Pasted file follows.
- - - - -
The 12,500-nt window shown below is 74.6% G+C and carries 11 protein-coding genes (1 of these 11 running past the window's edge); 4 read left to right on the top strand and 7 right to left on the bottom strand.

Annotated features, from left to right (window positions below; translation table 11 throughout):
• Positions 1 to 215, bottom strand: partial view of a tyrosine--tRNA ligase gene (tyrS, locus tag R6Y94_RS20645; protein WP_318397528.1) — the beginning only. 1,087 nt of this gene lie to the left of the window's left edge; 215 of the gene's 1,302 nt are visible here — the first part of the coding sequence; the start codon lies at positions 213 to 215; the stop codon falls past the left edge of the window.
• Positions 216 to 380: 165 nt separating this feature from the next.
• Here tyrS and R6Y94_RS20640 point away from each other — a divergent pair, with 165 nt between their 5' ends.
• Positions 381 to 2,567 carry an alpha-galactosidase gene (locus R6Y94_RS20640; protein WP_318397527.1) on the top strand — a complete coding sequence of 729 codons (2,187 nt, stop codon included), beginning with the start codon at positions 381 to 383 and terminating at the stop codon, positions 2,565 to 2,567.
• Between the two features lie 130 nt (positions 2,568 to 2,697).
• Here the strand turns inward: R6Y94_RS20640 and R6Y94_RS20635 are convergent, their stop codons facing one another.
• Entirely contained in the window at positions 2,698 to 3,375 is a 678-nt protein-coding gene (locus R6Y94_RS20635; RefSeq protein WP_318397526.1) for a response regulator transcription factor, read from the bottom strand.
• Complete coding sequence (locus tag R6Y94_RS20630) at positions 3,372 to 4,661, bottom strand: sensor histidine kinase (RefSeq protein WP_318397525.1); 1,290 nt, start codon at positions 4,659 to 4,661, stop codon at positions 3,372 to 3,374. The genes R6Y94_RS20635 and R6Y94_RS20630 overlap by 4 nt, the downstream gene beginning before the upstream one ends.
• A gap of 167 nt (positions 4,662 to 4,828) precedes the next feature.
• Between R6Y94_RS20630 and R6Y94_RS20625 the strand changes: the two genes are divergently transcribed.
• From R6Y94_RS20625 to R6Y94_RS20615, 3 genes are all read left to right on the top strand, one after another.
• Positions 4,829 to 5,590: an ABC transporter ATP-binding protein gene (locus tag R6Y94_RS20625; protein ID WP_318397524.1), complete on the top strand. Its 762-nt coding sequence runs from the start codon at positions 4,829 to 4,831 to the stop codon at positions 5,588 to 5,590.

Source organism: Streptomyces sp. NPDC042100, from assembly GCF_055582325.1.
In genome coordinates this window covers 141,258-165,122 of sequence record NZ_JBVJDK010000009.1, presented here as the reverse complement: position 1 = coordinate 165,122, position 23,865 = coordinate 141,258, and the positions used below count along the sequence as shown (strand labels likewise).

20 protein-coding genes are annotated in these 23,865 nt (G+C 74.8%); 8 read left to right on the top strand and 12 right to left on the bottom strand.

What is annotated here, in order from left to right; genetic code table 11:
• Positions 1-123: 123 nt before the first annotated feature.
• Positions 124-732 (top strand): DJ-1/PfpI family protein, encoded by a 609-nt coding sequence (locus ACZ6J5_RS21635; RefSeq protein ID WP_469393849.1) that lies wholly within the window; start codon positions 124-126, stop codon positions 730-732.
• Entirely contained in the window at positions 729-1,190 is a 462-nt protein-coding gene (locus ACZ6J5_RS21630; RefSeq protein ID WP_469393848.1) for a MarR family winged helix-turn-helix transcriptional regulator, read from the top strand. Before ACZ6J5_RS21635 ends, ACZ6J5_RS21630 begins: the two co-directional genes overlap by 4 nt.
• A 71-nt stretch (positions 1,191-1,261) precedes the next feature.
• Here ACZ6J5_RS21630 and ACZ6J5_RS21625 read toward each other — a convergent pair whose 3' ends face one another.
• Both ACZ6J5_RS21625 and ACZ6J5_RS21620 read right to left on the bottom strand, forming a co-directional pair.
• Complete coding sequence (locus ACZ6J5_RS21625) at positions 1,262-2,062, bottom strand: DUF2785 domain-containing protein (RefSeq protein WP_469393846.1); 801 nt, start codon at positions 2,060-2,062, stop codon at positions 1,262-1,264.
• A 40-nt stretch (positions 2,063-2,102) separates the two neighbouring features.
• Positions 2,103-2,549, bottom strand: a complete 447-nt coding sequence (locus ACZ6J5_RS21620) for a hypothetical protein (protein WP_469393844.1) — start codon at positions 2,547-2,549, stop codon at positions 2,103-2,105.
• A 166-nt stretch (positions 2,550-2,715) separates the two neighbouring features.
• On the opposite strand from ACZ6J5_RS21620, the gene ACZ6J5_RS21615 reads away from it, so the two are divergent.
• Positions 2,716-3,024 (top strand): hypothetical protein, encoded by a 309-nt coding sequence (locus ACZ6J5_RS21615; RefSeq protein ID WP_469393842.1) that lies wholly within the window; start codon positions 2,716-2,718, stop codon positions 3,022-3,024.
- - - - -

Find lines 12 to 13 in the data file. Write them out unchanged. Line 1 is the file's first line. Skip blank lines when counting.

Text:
• Between R6Y94_RS20630 and R6Y94_RS20625 the strand changes: the two genes are divergently transcribed.
• From R6Y94_RS20625 to R6Y94_RS20615, 3 genes are all read left to right on the top strand, one after another.